Here’s an essay I wrote last night for Poynter.org called “Paper: It May Burn, but It Won’t Crash.” I got the idea for this piece from one of my good friends, who indirectly reminded me about the importance of not just thinking, but talking about your stories — your own life story and the stories you write, hear and read.
Sure, you can mull over a story idea in your head, or scribble notes on napkins when inspiration decides to visit you in the bread aisle of the grocery store, but when you talk about your ideas, you can better articulate the meaning of your story, the “why should I care?” of your story.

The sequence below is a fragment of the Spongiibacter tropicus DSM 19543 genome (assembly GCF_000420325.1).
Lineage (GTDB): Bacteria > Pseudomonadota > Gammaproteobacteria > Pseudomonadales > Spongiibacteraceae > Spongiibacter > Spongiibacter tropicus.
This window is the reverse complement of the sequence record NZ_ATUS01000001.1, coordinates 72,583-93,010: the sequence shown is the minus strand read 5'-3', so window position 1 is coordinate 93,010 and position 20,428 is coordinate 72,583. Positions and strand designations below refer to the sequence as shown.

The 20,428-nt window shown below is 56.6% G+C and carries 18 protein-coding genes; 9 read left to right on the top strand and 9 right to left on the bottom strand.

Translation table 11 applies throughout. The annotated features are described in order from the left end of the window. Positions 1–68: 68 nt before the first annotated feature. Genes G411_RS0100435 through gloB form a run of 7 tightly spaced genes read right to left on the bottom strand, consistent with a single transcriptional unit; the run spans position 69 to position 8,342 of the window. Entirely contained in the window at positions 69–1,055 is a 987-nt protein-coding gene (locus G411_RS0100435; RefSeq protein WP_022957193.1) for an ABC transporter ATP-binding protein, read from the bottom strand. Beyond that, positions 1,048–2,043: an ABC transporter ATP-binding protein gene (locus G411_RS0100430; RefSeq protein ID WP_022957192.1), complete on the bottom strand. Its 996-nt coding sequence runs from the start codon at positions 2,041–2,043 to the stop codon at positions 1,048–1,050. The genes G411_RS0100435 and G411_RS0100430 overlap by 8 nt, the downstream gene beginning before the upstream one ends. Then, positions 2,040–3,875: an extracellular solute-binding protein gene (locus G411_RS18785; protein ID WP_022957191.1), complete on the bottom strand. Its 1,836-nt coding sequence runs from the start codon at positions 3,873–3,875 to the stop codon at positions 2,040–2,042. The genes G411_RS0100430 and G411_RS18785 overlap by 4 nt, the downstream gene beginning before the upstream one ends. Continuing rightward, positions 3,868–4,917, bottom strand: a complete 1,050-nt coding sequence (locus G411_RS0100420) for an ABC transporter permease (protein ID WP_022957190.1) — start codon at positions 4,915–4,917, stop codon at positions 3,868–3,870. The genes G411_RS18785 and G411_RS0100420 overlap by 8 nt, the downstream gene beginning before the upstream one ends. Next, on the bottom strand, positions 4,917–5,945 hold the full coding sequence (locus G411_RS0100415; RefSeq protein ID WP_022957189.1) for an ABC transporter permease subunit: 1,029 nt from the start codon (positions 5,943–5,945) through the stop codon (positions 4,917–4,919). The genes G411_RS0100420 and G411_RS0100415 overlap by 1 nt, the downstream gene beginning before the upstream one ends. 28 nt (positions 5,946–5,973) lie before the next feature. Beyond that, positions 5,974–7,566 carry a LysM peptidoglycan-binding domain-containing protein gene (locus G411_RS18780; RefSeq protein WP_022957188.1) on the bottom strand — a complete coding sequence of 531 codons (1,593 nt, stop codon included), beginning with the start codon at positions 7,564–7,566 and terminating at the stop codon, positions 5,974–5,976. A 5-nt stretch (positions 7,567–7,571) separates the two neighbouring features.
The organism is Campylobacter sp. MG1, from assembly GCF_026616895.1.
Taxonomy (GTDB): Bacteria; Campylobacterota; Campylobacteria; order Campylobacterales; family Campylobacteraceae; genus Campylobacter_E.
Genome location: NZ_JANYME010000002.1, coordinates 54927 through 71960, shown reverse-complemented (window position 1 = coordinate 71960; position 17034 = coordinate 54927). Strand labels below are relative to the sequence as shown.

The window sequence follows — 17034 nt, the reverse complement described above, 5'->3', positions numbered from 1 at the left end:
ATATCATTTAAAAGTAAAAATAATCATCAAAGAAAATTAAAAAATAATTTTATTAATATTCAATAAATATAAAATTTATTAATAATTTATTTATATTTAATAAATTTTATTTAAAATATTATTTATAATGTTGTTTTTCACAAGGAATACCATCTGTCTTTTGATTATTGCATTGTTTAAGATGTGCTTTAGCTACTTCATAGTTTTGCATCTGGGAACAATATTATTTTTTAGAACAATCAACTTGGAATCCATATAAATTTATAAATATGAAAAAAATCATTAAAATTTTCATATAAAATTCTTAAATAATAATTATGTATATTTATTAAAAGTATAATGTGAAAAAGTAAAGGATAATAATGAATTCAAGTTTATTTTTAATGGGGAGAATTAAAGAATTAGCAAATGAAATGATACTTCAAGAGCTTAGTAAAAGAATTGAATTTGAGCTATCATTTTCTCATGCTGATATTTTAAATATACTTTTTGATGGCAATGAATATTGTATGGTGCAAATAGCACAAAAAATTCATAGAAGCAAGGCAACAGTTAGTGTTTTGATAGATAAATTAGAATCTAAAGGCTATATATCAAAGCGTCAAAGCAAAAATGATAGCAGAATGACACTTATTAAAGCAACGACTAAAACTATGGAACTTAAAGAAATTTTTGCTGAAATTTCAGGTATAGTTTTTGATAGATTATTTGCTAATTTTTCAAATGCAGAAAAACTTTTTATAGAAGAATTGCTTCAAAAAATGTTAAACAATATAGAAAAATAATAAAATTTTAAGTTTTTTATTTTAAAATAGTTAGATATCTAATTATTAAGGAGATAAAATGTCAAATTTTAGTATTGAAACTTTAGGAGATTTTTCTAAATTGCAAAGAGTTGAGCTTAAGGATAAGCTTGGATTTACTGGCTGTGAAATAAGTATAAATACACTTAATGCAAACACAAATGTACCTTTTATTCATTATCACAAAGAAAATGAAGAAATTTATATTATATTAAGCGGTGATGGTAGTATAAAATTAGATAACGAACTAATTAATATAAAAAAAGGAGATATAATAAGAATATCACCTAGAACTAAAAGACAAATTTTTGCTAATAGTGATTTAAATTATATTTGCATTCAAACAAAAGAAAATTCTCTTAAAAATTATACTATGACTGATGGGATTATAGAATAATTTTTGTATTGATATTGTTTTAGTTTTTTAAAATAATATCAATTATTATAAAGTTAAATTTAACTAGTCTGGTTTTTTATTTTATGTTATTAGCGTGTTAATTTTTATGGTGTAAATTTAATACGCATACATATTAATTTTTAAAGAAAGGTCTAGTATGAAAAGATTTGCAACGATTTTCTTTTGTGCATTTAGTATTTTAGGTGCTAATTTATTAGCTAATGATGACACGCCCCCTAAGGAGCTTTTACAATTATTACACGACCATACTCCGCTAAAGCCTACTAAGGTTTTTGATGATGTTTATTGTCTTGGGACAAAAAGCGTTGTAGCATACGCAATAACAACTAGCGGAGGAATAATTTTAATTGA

I’ve been doing a lot of talking lately, and it’s helped me to think about purpose and meaning and how these play into writing. When I tell people I’m writing a story, they’ll often say, “Ooo, you should check out this Web site,” or “Have you read this study?” I then have that many resources to peek at and ponder over. That’s how I came to write my most recent essay. I prepared, prodded, peeked, poked and pondered. It’s a strategy that works for me.
What strategies do you have for developing your story ideas?